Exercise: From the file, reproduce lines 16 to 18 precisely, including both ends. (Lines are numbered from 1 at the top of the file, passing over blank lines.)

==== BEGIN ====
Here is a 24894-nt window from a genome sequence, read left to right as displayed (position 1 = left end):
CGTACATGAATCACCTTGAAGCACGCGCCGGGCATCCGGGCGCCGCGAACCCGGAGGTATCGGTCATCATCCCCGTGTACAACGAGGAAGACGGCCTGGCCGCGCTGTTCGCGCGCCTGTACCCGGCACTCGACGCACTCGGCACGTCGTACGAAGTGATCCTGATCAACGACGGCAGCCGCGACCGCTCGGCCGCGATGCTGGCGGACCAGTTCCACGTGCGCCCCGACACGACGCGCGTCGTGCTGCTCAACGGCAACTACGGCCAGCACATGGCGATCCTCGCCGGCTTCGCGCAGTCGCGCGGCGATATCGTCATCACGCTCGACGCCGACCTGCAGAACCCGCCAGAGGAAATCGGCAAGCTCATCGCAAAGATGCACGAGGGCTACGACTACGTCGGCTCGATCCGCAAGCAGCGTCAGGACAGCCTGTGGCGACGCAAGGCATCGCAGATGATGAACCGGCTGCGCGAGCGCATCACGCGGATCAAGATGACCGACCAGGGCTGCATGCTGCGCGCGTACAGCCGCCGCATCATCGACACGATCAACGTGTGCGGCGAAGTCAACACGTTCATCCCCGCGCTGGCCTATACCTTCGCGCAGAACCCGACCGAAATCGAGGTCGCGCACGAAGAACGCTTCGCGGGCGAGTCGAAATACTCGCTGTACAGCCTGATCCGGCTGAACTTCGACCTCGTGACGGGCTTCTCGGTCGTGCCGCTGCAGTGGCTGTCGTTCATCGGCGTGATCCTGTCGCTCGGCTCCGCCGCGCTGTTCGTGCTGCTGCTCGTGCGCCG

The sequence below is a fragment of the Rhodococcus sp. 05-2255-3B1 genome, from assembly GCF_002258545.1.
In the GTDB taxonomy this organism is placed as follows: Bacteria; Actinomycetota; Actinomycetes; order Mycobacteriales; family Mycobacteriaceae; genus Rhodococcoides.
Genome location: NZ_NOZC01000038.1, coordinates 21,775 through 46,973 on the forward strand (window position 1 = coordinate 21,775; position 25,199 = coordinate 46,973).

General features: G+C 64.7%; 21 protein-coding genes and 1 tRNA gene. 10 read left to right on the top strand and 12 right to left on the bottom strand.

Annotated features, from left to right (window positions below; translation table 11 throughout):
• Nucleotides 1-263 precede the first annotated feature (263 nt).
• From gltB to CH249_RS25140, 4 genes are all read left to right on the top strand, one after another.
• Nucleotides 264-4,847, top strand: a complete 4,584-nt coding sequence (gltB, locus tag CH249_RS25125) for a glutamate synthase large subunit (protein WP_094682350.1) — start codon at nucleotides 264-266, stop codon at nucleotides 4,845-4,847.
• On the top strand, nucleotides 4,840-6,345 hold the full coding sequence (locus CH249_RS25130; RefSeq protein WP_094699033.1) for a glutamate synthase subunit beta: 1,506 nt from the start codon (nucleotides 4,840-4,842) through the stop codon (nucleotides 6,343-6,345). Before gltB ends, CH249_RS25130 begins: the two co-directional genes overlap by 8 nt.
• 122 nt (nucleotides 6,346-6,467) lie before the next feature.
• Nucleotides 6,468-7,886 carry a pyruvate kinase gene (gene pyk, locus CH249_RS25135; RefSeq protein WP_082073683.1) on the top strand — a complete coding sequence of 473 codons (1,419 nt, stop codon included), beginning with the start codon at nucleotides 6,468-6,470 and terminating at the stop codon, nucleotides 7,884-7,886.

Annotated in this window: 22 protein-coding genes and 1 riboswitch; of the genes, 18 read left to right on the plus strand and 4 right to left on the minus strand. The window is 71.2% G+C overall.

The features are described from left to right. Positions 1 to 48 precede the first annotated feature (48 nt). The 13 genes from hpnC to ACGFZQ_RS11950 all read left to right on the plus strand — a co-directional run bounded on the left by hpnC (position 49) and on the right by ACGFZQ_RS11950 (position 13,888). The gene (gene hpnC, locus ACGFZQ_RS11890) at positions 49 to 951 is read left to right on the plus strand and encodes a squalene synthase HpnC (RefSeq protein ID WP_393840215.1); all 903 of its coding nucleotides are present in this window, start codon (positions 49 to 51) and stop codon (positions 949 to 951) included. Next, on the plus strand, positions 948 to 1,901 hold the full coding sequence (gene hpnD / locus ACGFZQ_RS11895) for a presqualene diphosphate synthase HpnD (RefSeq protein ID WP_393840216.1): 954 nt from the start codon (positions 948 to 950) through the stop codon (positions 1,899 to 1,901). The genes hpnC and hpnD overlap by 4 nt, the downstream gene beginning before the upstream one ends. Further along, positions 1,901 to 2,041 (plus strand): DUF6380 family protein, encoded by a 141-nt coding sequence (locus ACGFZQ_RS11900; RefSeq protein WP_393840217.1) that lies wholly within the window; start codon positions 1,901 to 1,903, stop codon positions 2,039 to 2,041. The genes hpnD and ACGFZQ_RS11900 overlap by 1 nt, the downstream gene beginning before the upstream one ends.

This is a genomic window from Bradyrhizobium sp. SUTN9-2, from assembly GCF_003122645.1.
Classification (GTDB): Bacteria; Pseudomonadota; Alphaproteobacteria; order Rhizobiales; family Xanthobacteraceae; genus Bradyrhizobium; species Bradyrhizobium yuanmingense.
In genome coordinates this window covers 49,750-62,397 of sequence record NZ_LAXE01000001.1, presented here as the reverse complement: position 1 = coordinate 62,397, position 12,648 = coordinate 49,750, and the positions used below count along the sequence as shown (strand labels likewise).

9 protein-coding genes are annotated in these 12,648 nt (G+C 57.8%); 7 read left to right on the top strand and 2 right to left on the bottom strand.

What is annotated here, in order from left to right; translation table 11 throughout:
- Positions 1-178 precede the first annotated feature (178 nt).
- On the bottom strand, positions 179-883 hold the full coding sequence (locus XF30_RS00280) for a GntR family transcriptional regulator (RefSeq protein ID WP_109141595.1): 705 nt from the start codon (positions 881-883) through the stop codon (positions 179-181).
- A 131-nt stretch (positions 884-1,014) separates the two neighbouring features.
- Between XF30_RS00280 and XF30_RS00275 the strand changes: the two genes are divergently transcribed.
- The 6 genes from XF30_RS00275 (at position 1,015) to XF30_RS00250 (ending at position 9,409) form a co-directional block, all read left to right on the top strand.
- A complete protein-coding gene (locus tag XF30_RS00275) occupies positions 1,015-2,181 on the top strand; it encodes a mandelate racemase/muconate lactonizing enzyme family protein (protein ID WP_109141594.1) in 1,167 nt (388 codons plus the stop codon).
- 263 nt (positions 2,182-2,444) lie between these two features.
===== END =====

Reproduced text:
This is a genomic window from Bradyrhizobium sp. SUTN9-2, from assembly GCF_003122645.1.
Classification (GTDB): Bacteria; Pseudomonadota; Alphaproteobacteria; order Rhizobiales; family Xanthobacteraceae; genus Bradyrhizobium; species Bradyrhizobium yuanmingense.
In genome coordinates this window covers 49,750-62,397 of sequence record NZ_LAXE01000001.1, presented here as the reverse complement: position 1 = coordinate 62,397, position 12,648 = coordinate 49,750, and the positions used below count along the sequence as shown (strand labels likewise).